I’m pretty sure that was the lowest vote count of the round so far. Is it a weekend thing? But anyway, despite coming into the game late, R.L. Logan took the win by quite a large margin. Congrats! Similarly, this next round also includes a replacement contestant for somebody else that had to drop out. And we’re looking at the next western of the tournament, Once Upon a Time in the West. Read, vote, comment, enjoy! You have until Wednesday. Below is the updated bracket. Click to make it bigger.
Release Date: 21 December 1968
Cast: Henry Fonda, Jason Robards, Charles Bronson, Claudia Cardinale
Director: Sergio Leone
Screenplay: Sergio Donati, Sergio Leone
Story By: Dario Argento, Bernardo Bertolucci, Sergio Leone
There’s a certain elegance in the simple life of a wanderer. All he needs are the clothes on his back and a desire to move ever onward. However, when that journey is disrupted by the ruthless hand of a tycoon driven into paranoid hysterics by the prospect of losing out on a chance to further expand his empire, the calm in a wanderer’s step becomes heavy with burdens he never intended to take on.
Such is the case for a mysterious man known simply as “Harmonica” (Bronson). Confronted by a band of men as he disembarks a train, he steps into a nasty fight over land. His harmonica skills are second only to his ability to shoot fast and with terrifying accuracy. The shrill sounds of the notes as his dry lips pass air through the instrument are hymnal tones belying the thick atmosphere.
Meanwhile, the fight over land becomes the battle between gangs and for the life of a young woman. Frank (Fonda), a ruthless killer with ice coursing through ever part of his body, is hired to intimidate the owner of Sweetwater (so named because it’s the only part of the desert dustbowl known as Flagstone with any real water to speak of). Instead, he kills the owner and his family, framing rival gang leader Cheyenne (Robards) by dressing in the same duster as he and his men and leaving behind a scrap of cloth leading right back to Cheyenne’s crew. In the midst of this sordid tale of greed and vengeance, a woman named Jill (Cardinale) is mercilessly shoved between the demureness of her femininity and the vitriol of her scorn – after all, it was her husband that was murdered. Her life hangs listlessly by a thread, as she is now Frank’s next target. But her determination to carry on the will of her felled husband propels her forward despite the supposed frailty of her sex.
As is to be expected in a Western, the men are burly, rough and exacting in their actions. Bronson’s turn as the brooding harmonica player is precise, delicate. He wastes no movements and his lines are delivered with the same shrill precision of the notes mewling from his mouthpiece. Robards’s countenance is eagle-sharp, but there’s also an intelligence and unwavering confidence that adds volumes to Cheyenne’s personality. Fonda as Frank is cold, steady. However, it pales in comparison to the understated fire of Bronson or Robards’s arrogant stride. In the mix, the sole female presence, Cardinale doesn’t suffer the obvious weak damsel trope prevalent in most Westerns. She’s ferocious, fearless. Her eyes are hard and cutting, as deep set and determined as her character.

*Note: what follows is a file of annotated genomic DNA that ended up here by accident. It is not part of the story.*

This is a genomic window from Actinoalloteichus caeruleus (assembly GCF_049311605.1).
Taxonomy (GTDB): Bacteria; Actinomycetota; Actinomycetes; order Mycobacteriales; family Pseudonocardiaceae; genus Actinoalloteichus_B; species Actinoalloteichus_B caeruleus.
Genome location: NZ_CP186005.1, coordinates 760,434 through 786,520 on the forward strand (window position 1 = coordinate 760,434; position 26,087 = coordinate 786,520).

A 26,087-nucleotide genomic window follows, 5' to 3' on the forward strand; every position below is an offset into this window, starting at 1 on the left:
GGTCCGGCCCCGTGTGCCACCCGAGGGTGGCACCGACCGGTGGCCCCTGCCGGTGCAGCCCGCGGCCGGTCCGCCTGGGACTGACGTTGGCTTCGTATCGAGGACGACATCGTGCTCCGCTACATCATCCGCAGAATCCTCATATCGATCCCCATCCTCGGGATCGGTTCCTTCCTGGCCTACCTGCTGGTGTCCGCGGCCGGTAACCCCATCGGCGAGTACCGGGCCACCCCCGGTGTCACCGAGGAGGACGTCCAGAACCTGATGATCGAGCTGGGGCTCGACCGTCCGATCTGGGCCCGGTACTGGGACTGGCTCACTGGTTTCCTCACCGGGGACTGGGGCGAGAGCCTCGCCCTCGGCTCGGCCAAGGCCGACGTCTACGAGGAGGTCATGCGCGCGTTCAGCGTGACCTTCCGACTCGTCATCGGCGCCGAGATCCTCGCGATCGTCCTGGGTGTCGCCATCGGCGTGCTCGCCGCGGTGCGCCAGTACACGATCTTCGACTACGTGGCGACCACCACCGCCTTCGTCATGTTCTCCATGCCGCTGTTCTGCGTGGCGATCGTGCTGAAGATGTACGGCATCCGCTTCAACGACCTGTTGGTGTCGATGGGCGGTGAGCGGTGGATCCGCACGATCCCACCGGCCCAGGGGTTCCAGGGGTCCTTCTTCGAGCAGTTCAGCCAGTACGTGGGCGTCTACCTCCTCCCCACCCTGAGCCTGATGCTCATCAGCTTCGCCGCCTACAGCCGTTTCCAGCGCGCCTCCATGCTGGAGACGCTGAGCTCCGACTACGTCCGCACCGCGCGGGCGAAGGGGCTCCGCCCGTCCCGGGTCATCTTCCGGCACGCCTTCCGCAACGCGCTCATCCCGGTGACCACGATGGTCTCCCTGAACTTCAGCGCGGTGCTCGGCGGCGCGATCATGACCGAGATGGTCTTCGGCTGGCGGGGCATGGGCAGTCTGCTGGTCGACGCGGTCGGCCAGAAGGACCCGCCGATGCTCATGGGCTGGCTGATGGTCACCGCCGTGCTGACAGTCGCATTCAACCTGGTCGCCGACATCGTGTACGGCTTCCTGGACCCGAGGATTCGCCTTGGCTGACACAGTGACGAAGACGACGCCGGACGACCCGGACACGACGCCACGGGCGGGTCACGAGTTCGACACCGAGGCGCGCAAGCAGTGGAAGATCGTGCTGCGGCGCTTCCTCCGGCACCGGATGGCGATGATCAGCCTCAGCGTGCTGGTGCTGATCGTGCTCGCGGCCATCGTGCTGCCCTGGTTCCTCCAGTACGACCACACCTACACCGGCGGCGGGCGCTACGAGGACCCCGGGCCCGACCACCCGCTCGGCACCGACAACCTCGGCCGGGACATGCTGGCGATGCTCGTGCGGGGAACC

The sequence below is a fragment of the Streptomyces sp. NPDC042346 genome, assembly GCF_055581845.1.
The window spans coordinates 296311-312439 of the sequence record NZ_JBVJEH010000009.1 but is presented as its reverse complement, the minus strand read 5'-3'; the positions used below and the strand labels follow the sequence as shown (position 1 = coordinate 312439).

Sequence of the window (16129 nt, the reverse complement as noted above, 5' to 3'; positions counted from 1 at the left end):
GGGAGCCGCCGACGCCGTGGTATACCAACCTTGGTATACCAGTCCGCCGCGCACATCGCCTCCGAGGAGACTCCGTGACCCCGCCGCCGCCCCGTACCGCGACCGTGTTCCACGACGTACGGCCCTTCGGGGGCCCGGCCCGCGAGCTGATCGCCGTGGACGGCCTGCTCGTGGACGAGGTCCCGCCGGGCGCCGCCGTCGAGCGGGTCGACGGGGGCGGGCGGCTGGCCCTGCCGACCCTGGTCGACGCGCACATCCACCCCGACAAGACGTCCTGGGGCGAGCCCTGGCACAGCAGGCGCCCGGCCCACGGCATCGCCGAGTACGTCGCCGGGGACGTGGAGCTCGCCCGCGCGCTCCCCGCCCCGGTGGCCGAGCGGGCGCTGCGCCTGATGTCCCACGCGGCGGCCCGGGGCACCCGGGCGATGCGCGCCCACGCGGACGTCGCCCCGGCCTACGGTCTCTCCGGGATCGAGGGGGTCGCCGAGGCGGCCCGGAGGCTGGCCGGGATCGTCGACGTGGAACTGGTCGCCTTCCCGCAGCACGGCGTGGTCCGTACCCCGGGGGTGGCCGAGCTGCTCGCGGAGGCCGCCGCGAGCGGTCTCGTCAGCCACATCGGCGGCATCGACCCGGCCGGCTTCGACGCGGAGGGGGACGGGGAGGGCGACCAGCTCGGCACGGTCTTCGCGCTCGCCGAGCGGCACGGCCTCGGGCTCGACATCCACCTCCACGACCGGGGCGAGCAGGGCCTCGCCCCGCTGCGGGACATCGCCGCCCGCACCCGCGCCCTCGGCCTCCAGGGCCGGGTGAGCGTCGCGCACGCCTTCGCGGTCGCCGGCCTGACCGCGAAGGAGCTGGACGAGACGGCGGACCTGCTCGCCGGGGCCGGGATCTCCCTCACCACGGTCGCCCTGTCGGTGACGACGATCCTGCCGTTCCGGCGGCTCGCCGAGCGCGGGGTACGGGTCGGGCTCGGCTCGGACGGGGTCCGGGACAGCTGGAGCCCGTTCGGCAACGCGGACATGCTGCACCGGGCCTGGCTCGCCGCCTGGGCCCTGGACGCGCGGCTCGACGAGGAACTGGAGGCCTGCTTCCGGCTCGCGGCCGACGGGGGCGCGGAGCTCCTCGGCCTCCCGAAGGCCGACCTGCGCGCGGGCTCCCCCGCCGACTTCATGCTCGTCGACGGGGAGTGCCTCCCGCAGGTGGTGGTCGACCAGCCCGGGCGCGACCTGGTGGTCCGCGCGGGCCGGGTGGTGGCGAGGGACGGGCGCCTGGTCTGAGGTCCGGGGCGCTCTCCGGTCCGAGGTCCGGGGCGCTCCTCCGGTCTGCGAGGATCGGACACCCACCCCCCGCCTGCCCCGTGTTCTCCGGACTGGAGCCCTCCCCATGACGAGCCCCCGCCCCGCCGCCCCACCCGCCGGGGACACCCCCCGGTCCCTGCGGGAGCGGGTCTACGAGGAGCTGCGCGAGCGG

Though Westerns have never been my particular finger of brandy, there’s an undeniable beauty in the technical detail of the film that spoke to my love of visual poetics. As a story from the very rose-tinged imagination of Dario Argento, it’s no wonder that the visual palette of this piece of film is incredibly intricate, immediately capturing the eye and forcing the audience to, at the very least, respect its artistry.
Beyond the crackling sonic landscape of the film, there’s an impeccable use of camera angle and cinematic imagery that allows the audience, whether fans of the genre or not, to become fully immersed in the story. It impresses me as the type of film that surrounds you in its environment, cloaking you in textures that will steep you further into the scope of the story.
As far as Westerns go, Once Upon a Time in the West easily stands a world apart. The direction and vision of Sergio Leone stretches beyond the quick-draw antics of most films of the genre and focuses on the minute details of each scene in order to heighten the sense of desperation in certain moments. The drip of water on a rawhide hat, the crunch of worn down pebbles under the chapped leather of a boot. Each detail informs the tension of the scene, leaving the ears perched for shifts in sonic cadence, the muscles taut with the expectation of elevated drama. However, Leone’s subtle care with each main character creates a story that’s equal parts engaging and enlightening.
This film is a lesson in detail, a piece of cinema full of nuance and grace that should be touted for its psychological merits as much as its action.
Rating: 3.5/5 stars
I usually don’t watch westerns, not because I don’t like them, but because I haven’t had much access to them: they don’t go on TV as often as they did before, and the modern westerns are so far in between and so different to those made in the heyday of the genre (60’s-70’s) that when you see them you are watching a movie that references those films and not actual western genre pieces… nothing against modern westerns, but the real genre is present here, in the movie that I’m reviewing today: ‘Once Upon a Time in the West’ by Sergio Leone.